Recommendations for Impact of Clinical Syndromes (Anterior Cord Syndrome, Central Cord Syndrome) on Outcomes of SCI
* Traumatic Central Cord Syndrome (TCCS) has a good prognosis, although factors such as older age and more severe neurological damage during development are associated with a lower likelihood of neurological recovery.
* Conservative treatment (with use of hemodynamic support - MAP 85-90 mm Hg) remains the most useful treatment for TCCS.
* To improve the outcomes of TCCS treatment, when there are signs of spinal instability or continuing compression of the spinal cord, the possibility of early surgery should be considered.
Recommendations for Impact of Radiological Findings on Outcomes of SCI
* Presence of facet dislocation on CT is suggestive of poor neurological outcome.
* MRI T2 sequences is an accepted method to rapidly screen patients with SCI.
* Predictive findings on T2 sequences, including sagittal grade, length of injury, maximum canal compromise, and maximum spinal cord compression, axial grading score provides the best and easy means to predict outcome.
* Diffusion tensor imaging (DTI) sequences may be promising to predict outcome in both acute and chronic spinal injury patients.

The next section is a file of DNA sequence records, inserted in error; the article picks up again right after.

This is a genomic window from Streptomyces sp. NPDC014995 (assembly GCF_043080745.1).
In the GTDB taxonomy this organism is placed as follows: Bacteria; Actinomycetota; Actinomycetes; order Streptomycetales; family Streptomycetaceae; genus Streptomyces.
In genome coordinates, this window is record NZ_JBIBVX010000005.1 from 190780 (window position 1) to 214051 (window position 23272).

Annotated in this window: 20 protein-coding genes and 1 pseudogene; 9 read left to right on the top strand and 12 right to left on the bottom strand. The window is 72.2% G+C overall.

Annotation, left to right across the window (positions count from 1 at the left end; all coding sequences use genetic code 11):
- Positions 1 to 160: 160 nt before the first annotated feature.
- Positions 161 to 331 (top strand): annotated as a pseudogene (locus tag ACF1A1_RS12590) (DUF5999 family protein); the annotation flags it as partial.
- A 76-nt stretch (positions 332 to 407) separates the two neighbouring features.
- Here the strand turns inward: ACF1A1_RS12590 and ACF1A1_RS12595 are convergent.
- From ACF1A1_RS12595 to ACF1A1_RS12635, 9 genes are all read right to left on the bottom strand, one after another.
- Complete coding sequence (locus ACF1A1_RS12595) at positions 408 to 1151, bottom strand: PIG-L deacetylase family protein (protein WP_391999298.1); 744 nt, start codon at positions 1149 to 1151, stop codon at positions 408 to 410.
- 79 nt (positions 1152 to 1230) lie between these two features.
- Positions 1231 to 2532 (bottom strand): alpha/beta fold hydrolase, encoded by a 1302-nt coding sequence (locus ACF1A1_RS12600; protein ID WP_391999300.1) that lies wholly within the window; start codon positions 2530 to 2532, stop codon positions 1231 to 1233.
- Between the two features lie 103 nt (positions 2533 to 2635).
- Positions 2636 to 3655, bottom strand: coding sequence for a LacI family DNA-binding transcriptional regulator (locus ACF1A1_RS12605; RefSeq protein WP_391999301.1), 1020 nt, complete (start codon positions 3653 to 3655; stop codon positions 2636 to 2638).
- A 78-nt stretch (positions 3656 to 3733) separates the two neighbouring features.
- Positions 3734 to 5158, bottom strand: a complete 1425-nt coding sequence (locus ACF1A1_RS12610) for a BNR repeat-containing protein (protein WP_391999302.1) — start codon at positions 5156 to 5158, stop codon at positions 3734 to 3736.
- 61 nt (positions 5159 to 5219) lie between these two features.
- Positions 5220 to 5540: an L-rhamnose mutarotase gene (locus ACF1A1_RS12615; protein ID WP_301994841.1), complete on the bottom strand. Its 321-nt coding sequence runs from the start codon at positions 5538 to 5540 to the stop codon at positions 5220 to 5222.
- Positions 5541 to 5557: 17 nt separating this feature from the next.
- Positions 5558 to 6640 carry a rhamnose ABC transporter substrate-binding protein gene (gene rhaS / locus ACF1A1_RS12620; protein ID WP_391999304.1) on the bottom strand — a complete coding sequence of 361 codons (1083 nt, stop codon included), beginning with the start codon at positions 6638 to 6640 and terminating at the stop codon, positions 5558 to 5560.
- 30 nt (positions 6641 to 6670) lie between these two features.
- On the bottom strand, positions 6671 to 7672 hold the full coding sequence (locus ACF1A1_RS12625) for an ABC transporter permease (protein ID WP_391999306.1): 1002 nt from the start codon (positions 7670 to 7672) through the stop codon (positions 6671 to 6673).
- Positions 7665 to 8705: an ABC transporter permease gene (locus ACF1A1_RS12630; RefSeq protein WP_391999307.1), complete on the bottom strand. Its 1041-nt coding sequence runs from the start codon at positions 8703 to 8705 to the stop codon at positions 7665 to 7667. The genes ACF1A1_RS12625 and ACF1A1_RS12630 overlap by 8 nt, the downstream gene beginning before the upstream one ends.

Recommendations for Impact of Decompressive Surgery on Outcomes of SCI
* Decompressive surgery is an effective treatment in SCI and must be performed as soon as possible. Data suggest that better outcomes are correlated with surgery performed within 24 hours from trauma.
* There is no clear evidence that non operative treatment is better or equivalent of delayed decompression.
Recommendations for Functional Electrical Stimulation for SCI Sequelae
* Functional electrical stimulation is promising and in adjunct to rehabilitation. It may improve:
* The range of motion, muscle size and strength
* Functional use of the hands, arms or legs
* Blood circulation and health of the heart
* Aerobic and metabolic conditioning and overall fitness levels
* Ability to prevent loss of bone density and thus preventing life threatening complications (fractures, pressure ulcers, infections)
Recommendations for Rehabilitation for SCI
* Timely detection and correction of malnutrition improves the prognosis of patients after SCI.
* For patients with urinary retention after SCI, intermittent catheterization is recommended.
* Biodegradable collagen type I is effective in the treatment of decubital dystrophic ulcers.
* Permanent and continuous physical therapy is recommended to patients in the second and third stages of medical rehabilitation.
* Hydrotherapy, when feasible, is recommended for patients with spinal cord injury.
Recommendations for Spasticity and Pain Management after SCI
* DREZotomy can be a good treatment option for the management of central pain and spasticity in patients with complete SCI.
* Dorsal myelotomy is a therapeutical option for patients with complete SCI having spasticity and pain.
* Spinal cord stimulation may be an option to treat chronic neurophatic pain secondary to SCI.
* Intrathecal Baclofen may be an option for the treatment of spasticity secondary to SCI.